Evoked potentials testing measures how quickly a nerve responds to a stimulus. At New Hanover Regional Medical Center, we perform evoked potentials testing in these settings:
Evoked Potentials Testing
To refer a patient for a Evoked Potential procedure, call (910) 667-4051.
- In surgery, while patients are undergoing spinal procedures so that the surgeon can check to see if a nerve is still active.
- In the lab, we conduct evoked potential studies to check the nerves in patients who have experienced hearing or vision loss, blind spots and other ENT conditions that may be related to nerve damage or injury. Testing of the limbs is also performed for numbness.
What to Expect
In surgery, all testing is done while you are under anesthesia. In the neurodiagnostic lab, an EP test is performed based on the symptoms.
- If you have hearing loss, you will have an auditory brain stem evoked potentials test using a series of test tones. You will be fitted with earphones to provide a hearing pathway.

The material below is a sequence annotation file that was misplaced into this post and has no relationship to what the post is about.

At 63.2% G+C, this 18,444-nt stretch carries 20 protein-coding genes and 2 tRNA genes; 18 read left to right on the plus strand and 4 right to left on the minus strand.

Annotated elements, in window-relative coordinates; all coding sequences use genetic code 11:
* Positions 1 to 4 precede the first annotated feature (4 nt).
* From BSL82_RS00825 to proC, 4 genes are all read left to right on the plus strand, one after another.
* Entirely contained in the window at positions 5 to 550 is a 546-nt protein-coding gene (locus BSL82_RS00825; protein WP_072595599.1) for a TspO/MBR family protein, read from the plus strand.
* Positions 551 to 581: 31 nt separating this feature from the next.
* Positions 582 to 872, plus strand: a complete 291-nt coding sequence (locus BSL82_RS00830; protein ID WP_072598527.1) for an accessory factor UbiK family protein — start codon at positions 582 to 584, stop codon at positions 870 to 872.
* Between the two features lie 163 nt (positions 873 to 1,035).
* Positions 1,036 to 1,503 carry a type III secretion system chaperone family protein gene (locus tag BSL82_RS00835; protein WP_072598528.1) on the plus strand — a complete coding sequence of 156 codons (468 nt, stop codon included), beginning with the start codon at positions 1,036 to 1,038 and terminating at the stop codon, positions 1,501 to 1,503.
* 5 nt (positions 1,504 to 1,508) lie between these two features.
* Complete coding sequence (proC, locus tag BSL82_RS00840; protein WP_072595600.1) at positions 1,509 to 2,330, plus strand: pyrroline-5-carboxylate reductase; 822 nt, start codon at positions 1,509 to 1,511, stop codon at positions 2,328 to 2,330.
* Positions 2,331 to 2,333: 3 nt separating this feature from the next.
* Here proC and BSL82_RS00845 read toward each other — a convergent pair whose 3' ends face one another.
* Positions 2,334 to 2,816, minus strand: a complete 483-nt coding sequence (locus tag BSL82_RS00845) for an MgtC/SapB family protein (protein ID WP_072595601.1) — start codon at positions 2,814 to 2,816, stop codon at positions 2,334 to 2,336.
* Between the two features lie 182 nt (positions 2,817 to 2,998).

- If you have vision loss, a visual evoked potentials test is done to determine how they respond to test patterns on a video screen.
- Somatosensory potentials are done by connecting a tiny electrode to a nerve in the arms or legs to check for function. The nerves are stimulated by the electrical pulse.
For each test, electrodes are connected to your scalp to record the response. The responses are tracked by the time the stimulation is applied and the speed of the response. This shows how nerves are functioning.
All nonsurgical evoked potentials testing is performed in the New Hanover Regional Medical Center Neurodiagnostic Lab, located on the 1st floor of the hospital.